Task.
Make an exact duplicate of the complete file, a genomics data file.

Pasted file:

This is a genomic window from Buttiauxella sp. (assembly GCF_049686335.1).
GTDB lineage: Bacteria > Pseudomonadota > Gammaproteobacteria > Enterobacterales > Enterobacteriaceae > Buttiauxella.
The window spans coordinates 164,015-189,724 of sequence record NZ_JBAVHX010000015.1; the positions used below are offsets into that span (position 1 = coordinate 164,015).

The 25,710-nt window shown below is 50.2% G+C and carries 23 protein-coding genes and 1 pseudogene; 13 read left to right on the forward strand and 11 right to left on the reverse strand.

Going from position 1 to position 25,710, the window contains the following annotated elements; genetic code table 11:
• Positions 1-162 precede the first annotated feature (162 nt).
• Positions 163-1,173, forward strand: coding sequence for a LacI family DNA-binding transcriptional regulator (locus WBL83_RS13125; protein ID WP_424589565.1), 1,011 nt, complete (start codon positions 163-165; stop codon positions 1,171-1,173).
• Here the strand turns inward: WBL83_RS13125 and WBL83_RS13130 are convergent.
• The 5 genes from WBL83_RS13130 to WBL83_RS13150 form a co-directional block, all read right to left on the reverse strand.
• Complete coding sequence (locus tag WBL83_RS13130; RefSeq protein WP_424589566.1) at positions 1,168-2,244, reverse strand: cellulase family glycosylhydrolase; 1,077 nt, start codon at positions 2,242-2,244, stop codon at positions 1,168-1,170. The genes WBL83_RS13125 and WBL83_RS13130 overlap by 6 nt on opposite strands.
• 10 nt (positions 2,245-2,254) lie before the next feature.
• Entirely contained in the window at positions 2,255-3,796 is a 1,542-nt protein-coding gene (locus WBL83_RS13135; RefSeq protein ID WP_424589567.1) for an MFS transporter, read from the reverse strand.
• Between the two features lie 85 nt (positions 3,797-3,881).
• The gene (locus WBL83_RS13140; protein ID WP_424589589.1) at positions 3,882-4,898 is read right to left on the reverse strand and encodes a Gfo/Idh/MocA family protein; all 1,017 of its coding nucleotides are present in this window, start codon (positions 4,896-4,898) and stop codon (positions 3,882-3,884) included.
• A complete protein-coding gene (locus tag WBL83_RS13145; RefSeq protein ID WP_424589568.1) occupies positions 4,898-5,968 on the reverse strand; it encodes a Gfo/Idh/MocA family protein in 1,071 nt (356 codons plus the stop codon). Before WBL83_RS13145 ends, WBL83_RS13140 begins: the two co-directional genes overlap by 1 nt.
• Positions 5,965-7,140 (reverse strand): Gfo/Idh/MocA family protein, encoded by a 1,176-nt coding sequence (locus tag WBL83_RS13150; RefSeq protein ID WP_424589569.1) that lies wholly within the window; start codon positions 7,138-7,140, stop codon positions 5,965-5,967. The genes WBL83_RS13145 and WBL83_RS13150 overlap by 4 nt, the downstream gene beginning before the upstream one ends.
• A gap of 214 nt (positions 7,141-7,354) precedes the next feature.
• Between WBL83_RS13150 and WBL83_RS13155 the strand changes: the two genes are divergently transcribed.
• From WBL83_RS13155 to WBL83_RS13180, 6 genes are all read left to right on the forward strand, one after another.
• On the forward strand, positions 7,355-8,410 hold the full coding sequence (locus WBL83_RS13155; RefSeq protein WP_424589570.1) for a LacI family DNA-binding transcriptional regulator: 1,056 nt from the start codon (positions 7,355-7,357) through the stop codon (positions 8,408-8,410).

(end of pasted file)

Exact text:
This is a genomic window from Buttiauxella sp. (assembly GCF_049686335.1).
GTDB lineage: Bacteria > Pseudomonadota > Gammaproteobacteria > Enterobacterales > Enterobacteriaceae > Buttiauxella.
The window spans coordinates 164,015-189,724 of sequence record NZ_JBAVHX010000015.1; the positions used below are offsets into that span (position 1 = coordinate 164,015).

The 25,710-nt window shown below is 50.2% G+C and carries 23 protein-coding genes and 1 pseudogene; 13 read left to right on the forward strand and 11 right to left on the reverse strand.

Going from position 1 to position 25,710, the window contains the following annotated elements; genetic code table 11:
• Positions 1-162 precede the first annotated feature (162 nt).
• Positions 163-1,173, forward strand: coding sequence for a LacI family DNA-binding transcriptional regulator (locus WBL83_RS13125; protein ID WP_424589565.1), 1,011 nt, complete (start codon positions 163-165; stop codon positions 1,171-1,173).
• Here the strand turns inward: WBL83_RS13125 and WBL83_RS13130 are convergent.
• The 5 genes from WBL83_RS13130 to WBL83_RS13150 form a co-directional block, all read right to left on the reverse strand.
• Complete coding sequence (locus tag WBL83_RS13130; RefSeq protein WP_424589566.1) at positions 1,168-2,244, reverse strand: cellulase family glycosylhydrolase; 1,077 nt, start codon at positions 2,242-2,244, stop codon at positions 1,168-1,170. The genes WBL83_RS13125 and WBL83_RS13130 overlap by 6 nt on opposite strands.
• 10 nt (positions 2,245-2,254) lie before the next feature.
• Entirely contained in the window at positions 2,255-3,796 is a 1,542-nt protein-coding gene (locus WBL83_RS13135; RefSeq protein ID WP_424589567.1) for an MFS transporter, read from the reverse strand.
• Between the two features lie 85 nt (positions 3,797-3,881).
• The gene (locus WBL83_RS13140; protein ID WP_424589589.1) at positions 3,882-4,898 is read right to left on the reverse strand and encodes a Gfo/Idh/MocA family protein; all 1,017 of its coding nucleotides are present in this window, start codon (positions 4,896-4,898) and stop codon (positions 3,882-3,884) included.
• A complete protein-coding gene (locus tag WBL83_RS13145; RefSeq protein ID WP_424589568.1) occupies positions 4,898-5,968 on the reverse strand; it encodes a Gfo/Idh/MocA family protein in 1,071 nt (356 codons plus the stop codon). Before WBL83_RS13145 ends, WBL83_RS13140 begins: the two co-directional genes overlap by 1 nt.
• Positions 5,965-7,140 (reverse strand): Gfo/Idh/MocA family protein, encoded by a 1,176-nt coding sequence (locus tag WBL83_RS13150; RefSeq protein ID WP_424589569.1) that lies wholly within the window; start codon positions 7,138-7,140, stop codon positions 5,965-5,967. The genes WBL83_RS13145 and WBL83_RS13150 overlap by 4 nt, the downstream gene beginning before the upstream one ends.
• A gap of 214 nt (positions 7,141-7,354) precedes the next feature.
• Between WBL83_RS13150 and WBL83_RS13155 the strand changes: the two genes are divergently transcribed.
• From WBL83_RS13155 to WBL83_RS13180, 6 genes are all read left to right on the forward strand, one after another.
• On the forward strand, positions 7,355-8,410 hold the full coding sequence (locus WBL83_RS13155; RefSeq protein WP_424589570.1) for a LacI family DNA-binding transcriptional regulator: 1,056 nt from the start codon (positions 7,355-7,357) through the stop codon (positions 8,408-8,410).